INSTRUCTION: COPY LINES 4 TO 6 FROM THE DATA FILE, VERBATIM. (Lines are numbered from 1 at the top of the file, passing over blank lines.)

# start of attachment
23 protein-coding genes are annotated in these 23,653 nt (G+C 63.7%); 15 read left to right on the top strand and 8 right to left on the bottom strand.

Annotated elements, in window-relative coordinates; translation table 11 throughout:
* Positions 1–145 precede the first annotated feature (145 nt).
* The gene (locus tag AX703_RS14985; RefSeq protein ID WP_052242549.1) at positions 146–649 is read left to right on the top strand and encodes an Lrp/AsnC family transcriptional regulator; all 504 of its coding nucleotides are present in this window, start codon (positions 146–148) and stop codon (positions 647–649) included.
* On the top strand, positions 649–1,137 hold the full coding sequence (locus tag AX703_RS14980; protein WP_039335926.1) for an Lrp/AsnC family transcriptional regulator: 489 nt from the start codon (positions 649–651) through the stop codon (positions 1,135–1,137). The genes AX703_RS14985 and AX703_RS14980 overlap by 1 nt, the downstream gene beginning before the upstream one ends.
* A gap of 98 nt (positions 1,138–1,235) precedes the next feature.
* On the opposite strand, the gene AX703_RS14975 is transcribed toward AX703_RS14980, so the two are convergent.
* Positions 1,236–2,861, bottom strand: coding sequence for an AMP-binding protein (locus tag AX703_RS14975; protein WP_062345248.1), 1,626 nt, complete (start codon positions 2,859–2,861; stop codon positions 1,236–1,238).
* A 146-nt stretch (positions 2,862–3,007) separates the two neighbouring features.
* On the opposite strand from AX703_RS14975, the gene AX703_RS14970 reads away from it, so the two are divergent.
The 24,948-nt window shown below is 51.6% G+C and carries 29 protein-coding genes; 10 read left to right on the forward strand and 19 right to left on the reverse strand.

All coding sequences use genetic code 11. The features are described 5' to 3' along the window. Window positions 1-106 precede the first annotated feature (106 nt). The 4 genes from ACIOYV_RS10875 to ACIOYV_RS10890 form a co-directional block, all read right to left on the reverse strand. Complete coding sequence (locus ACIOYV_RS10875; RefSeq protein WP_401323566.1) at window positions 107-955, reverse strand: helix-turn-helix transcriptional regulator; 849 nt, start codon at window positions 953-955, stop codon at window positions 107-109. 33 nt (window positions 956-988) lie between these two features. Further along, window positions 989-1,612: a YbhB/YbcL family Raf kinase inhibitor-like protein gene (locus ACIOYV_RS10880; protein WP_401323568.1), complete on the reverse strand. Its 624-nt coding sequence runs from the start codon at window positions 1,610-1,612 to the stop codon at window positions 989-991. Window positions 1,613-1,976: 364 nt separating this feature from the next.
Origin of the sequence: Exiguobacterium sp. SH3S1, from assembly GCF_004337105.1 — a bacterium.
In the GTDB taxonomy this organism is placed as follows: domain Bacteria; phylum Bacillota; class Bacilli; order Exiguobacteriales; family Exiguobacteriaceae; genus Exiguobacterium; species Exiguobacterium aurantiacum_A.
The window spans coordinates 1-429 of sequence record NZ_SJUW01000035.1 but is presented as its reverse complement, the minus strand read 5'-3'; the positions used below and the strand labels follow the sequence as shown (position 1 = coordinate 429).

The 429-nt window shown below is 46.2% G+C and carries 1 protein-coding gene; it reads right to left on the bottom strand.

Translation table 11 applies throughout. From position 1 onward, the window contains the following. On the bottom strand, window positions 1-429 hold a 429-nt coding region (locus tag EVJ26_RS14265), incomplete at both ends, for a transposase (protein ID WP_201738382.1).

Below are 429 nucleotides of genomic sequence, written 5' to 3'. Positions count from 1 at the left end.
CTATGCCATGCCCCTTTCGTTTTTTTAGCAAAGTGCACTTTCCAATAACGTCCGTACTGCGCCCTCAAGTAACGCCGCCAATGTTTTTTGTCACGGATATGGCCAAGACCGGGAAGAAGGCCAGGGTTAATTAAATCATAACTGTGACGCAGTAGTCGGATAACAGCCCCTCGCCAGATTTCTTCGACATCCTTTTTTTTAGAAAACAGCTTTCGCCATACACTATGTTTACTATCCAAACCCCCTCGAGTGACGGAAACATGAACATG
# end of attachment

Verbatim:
* The gene (locus tag AX703_RS14985; RefSeq protein ID WP_052242549.1) at positions 146–649 is read left to right on the top strand and encodes an Lrp/AsnC family transcriptional regulator; all 504 of its coding nucleotides are present in this window, start codon (positions 146–148) and stop codon (positions 647–649) included.
* On the top strand, positions 649–1,137 hold the full coding sequence (locus tag AX703_RS14980; protein WP_039335926.1) for an Lrp/AsnC family transcriptional regulator: 489 nt from the start codon (positions 649–651) through the stop codon (positions 1,135–1,137). The genes AX703_RS14985 and AX703_RS14980 overlap by 1 nt, the downstream gene beginning before the upstream one ends.
* A gap of 98 nt (positions 1,138–1,235) precedes the next feature.